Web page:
The Confederate flag and other hate symbols will now have a smaller footprint in the Empire State.
New York Gov. Andrew Cuomo signed a bill into law Tuesday that prohibits the sale or display of hate symbols on state-owned public property or events, such as state fairs.
The law, which went into effect immediately, specifically defines the term "symbol of hate" to be "symbols of white supremacist and neo-Nazi ideology or the Battle Flag of the Confederacy."
"The Confederate Flag is a symbol of racism, exclusion, oppression and violence towards African Americans," the law's language said. "Its public display is designed only to instill fear, intimidation and a direct threat of violence towards others."
The debate over displaying Confederate symbols and monuments grew over the summer following George Floyd's death while in police custody. Several states, companies and organizations have approved the removal of Confederate-related paraphernalia from public display.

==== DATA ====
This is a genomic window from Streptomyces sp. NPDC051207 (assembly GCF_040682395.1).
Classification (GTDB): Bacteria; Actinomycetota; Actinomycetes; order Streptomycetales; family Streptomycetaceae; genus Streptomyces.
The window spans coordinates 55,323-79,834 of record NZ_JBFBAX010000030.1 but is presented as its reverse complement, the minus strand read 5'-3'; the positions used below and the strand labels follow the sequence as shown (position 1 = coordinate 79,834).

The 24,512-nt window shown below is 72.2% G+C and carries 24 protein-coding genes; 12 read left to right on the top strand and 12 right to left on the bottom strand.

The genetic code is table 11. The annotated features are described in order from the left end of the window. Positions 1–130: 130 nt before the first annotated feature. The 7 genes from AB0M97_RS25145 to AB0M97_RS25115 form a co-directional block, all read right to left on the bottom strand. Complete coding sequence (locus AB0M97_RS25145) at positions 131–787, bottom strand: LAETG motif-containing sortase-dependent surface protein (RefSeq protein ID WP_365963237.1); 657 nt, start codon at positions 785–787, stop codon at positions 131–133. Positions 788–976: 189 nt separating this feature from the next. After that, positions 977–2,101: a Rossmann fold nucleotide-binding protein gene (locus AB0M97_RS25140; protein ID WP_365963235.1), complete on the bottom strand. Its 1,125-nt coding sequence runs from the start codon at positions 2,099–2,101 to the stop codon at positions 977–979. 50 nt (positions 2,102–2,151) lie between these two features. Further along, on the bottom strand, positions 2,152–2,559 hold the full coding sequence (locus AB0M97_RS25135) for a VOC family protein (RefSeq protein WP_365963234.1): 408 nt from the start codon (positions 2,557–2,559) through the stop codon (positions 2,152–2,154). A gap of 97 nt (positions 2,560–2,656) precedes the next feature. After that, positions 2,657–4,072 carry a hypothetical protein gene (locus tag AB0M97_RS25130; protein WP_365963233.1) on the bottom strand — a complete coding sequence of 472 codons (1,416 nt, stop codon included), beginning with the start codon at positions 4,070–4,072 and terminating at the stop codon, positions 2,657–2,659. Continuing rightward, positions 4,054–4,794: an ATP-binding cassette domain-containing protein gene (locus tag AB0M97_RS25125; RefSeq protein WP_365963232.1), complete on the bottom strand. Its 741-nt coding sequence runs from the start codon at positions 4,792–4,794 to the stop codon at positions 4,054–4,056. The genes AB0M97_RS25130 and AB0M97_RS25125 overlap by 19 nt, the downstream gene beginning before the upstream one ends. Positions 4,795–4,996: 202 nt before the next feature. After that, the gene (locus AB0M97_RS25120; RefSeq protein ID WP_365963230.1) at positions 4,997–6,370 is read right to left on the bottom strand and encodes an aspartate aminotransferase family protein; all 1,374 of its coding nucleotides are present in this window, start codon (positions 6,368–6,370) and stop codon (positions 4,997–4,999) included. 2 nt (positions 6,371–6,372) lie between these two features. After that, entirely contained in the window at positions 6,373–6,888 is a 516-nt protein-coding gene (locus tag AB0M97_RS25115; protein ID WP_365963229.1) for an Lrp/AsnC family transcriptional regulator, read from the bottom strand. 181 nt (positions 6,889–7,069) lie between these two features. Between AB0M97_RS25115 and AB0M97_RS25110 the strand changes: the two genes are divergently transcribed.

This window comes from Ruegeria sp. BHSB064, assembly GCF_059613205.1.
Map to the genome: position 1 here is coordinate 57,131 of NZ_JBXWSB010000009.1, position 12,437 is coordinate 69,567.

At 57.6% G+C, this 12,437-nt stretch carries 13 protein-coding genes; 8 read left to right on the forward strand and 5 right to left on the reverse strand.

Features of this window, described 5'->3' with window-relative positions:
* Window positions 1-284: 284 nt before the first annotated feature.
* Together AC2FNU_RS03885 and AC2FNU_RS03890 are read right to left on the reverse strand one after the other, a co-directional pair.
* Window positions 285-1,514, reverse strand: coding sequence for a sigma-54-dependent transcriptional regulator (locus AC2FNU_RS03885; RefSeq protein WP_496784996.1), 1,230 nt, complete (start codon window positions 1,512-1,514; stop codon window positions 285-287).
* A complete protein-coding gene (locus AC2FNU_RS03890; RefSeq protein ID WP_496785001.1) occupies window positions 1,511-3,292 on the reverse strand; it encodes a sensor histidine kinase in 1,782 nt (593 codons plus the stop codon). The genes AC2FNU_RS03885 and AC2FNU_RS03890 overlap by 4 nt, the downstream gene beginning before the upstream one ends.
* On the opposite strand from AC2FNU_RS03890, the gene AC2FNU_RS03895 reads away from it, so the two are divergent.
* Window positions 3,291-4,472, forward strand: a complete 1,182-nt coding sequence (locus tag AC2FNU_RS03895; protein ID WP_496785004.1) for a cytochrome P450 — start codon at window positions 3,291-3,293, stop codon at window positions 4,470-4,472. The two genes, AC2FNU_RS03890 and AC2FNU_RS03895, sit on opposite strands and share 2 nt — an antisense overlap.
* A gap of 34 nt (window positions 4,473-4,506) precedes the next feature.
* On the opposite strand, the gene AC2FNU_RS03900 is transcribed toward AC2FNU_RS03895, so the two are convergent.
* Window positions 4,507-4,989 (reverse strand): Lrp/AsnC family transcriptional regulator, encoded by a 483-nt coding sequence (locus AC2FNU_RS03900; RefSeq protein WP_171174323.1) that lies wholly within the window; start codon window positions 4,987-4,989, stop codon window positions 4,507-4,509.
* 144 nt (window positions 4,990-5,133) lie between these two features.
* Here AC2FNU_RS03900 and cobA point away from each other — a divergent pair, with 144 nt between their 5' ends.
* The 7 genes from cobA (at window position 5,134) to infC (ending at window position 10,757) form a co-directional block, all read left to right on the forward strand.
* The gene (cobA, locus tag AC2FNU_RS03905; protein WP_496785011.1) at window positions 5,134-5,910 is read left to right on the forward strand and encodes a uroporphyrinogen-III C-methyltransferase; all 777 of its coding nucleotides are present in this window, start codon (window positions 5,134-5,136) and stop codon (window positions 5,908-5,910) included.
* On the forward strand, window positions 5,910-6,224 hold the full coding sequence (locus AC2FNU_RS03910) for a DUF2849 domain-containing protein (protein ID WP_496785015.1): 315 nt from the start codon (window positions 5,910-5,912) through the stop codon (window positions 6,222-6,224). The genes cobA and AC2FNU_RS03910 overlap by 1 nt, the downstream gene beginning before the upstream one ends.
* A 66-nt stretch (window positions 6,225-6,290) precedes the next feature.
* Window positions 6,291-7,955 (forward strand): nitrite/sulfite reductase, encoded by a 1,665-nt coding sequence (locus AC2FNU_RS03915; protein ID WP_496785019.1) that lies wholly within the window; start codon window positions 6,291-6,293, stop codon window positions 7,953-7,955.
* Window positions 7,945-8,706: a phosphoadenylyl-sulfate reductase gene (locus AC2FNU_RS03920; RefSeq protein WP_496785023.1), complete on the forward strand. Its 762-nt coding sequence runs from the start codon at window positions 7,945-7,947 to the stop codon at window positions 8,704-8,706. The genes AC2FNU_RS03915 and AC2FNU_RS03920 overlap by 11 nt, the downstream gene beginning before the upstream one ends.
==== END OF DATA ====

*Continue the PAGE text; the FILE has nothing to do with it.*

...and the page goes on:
New York's law does allow for some exceptions for displaying the controversial images.
If the hate symbol appears in "a book, digital medium, museum or serves an educational or historical purpose," it would be allowed to be on display in the state property or state-sponsored event, according to the legislation.
State Sen. Alessandra Biaggi, who introduced the bill, said in a statement that the legislation's passage sends a strong message of tolerance to the rest of the country.
"This bill allows New York State to lead by example, and discourage the perpetuation of symbols that do not represent our values of justice and inclusion. Today we say no to hate," she said in a statement.